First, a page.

From: Haim Cohen (haim.cohen_at_[hidden])
Date: 2004-05-23 03:23:15
Sorry, I forgot to say explicitly that I think tribool *should be* part of boost.
Haim Cohen wrote:
> I am happy to contribute my review for the tribool library.
> I am a software engineer developing EDA (Electronic Design Automation)
> software, so I think I can
> contribute my 2 cents to the review of tribool, as I think EDA tools
> will benefit from this library.
> I did not compile the library.
> I have made a quick reading of this library, but an in-depth study of
> this problem domain before.
> First of all, my first comment is about the library's name, as well as
> the class name.
> In logic circuit simulation, there are 4 values : 0, 1, x ( which is
> tribool referred to as undetermine ), and z ( represents high impedance
> - or
> disconnection, and sometime referred to as "tri state" ).
> So, I think users will find it quite confusing when they see the 'tri'
> in the library's name.
> Since the library implements a logic value which has some value that is
> unknown, I would suggest 'unknown bool' or 'x bool'.
> Now to the interface.
> I think that a macro which enables renaming of the x value should not be
> supplied. This will make people's code less standard.
> Same as we all know what 'true' and 'false' mean, we should adopt a
> unique name for 'unknown yet quite determined logic value'.
> I think the default 'undetermine' name is not a good name.
> My suggestions : logic_x, x_value, x_logic, unknwon_bool .
> I also think the default tribool constructor should create a tribool
> object which is 'undetermine'. (Not false, as in the documentation)
> Besides the above, I think the interface of the class is good and succinct.
> Some point for thought : Users might want arrays of tribools, with all
> the support of bitwise operations.
> Is this should be a part of tribool as well ? I do not know.
> Now I will refer to the implementation.
> In real-life problems, programs might make a heavy usage of the tribool
> class for simulations of logic circuits.
> A logic circuit (at least the combinatoric part) is a DAG where nodes
> are logic gates, and directed archs are wires.
> This graph might be the result of a synthesis process, where a high
> level language for hardware description (e.g Verilog) is compiled into
> this DAG. Note : This is a very general and simple description of the
> process. Life are much more difficult.
> So, outputs will be calculated by performing lexicographic order of the
> DAG, and calculating from inputs to outputs.
> I am telling this, to convince that performance is *very* important here.
> With a quick look at the implementation code, I think that calculating
> the value using branches (if else) will not result with good performance.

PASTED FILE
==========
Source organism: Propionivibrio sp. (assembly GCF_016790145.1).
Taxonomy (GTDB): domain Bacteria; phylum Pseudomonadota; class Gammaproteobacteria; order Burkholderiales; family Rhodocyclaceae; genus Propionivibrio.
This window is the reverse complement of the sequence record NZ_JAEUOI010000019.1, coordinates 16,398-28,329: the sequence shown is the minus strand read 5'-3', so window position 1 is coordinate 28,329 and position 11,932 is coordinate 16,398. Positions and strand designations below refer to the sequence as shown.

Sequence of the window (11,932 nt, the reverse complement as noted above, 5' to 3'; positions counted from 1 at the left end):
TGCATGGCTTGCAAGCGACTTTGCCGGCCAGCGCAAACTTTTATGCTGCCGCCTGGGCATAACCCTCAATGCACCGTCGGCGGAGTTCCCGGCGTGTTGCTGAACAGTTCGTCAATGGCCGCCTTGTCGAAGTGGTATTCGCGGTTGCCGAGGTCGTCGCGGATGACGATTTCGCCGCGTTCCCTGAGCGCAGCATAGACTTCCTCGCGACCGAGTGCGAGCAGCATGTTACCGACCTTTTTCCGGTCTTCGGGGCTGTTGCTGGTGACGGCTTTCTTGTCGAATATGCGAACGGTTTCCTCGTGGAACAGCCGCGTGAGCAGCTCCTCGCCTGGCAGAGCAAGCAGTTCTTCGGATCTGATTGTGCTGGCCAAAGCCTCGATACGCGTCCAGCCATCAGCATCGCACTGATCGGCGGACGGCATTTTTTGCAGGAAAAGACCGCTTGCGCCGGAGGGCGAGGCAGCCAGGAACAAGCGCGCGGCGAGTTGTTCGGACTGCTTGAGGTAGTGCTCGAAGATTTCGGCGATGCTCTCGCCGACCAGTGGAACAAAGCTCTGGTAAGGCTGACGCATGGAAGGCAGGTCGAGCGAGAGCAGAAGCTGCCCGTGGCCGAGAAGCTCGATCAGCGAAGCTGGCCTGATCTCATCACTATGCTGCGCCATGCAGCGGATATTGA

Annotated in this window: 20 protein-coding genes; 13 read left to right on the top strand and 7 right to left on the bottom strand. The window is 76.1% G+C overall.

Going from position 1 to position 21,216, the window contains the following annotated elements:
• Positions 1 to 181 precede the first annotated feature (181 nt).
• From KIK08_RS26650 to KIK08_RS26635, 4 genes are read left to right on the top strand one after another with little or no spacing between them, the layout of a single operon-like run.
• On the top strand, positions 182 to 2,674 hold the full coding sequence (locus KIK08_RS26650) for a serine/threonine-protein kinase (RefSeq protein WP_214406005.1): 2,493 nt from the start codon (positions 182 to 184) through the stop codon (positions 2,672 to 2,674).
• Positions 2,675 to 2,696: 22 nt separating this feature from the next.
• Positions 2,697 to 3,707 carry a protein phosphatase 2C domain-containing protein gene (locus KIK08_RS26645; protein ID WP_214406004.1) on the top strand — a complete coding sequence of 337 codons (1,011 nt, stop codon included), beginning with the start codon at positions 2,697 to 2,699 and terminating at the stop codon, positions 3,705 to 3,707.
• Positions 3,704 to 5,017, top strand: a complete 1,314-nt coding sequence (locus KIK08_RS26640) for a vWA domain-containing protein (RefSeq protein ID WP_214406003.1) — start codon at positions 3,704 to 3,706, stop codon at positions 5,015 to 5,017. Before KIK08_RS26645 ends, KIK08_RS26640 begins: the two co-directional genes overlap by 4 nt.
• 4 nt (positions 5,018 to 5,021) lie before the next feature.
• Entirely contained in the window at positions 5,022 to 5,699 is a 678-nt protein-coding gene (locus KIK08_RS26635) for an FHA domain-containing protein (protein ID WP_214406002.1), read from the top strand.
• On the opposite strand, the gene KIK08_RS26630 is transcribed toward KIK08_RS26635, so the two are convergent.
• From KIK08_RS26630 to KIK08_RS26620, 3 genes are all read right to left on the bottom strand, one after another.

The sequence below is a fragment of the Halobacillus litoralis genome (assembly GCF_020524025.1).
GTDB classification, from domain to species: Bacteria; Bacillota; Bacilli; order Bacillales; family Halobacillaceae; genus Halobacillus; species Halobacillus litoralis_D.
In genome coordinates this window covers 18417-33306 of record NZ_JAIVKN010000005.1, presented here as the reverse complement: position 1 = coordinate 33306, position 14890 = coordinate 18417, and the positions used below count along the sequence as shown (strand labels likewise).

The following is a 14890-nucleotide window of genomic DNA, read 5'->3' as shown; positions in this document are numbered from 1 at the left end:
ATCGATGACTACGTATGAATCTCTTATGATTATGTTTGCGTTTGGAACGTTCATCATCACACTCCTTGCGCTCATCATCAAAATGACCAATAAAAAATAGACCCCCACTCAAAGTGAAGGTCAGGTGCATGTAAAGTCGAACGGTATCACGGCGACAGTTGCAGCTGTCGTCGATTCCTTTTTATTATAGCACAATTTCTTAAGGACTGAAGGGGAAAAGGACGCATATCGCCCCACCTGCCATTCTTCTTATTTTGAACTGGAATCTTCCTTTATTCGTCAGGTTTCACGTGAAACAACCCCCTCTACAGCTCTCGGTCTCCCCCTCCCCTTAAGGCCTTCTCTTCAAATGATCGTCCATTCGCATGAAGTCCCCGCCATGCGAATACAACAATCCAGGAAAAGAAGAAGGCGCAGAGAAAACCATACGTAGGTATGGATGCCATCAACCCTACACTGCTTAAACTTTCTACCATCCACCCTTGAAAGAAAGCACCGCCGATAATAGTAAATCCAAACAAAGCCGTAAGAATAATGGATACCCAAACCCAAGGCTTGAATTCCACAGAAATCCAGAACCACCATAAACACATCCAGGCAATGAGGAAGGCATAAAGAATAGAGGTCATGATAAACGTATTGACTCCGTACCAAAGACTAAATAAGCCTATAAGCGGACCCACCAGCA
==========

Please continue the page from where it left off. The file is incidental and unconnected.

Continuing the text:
> Calculations with true/false values only is fast - CPU vendors dedicate
> special hardware for this, so calculation can be made in one machine cycle.
> Even bitwise calculation (up to some word width) is done in one machine
> Compilers are making use of this, and (hopefully) compiles boolean and
> bitwise operators to the appropriate instruction.
> Unfortunately, I did not see any CPU which supports built in
> true/false/X arithmetic. And even if there are such CPUs available, we
> will not be able
> to use it, since boost libraries should be portable.
> So, it is very tempting to think - how can we implement efficient
> true/false/X arithmetic using the existing boolean arithmetic ?
> One tempting idea is to represent true/false/X with some integers, and
> use bitwise arithmetic to get the right results.
> It seems there are no such integer values. I think I even managed to
> proof this.
> Since there is already a library implementing 4 values logic (0,1,x,z) -
> which is SystemC - I took a quick look on how they do it with their
> logic data type called sc_logic.
> They use an approach which I think should be also used in tribool.
> It seems that they maintain lookup tables for each operation: AND, OR,
> NOT, XOR (!=) and XNOR (==).
> As the internal representation of tribool is enumerated type, we can use
> the integer value of this enumerated type to access
> the lookup tables (primitive 2D fixed-size and fixed-values arrays) and
> get the result of the calculation.
> This will be much faster since most CPUs has a special addressing mode
> for accessing arrays.
> So, I suggest to change implementation to use class-static fixed array
> to perform calculations.
> I know that the spirit of Boost is portability and not performance, but
> since what is suggested here is actually very similar to a primitive
> data type which might be heavily used in applications, I think it is
> important to consider performance as well.
> I hope this review would be found useful.
-- _____________________________________________________ Haim Cohen Software Engineer haim.cohen_at_[hidden] / haimcohen2002_at_[hidden] Analog Devices Israel (972) - 9 - 9715 406
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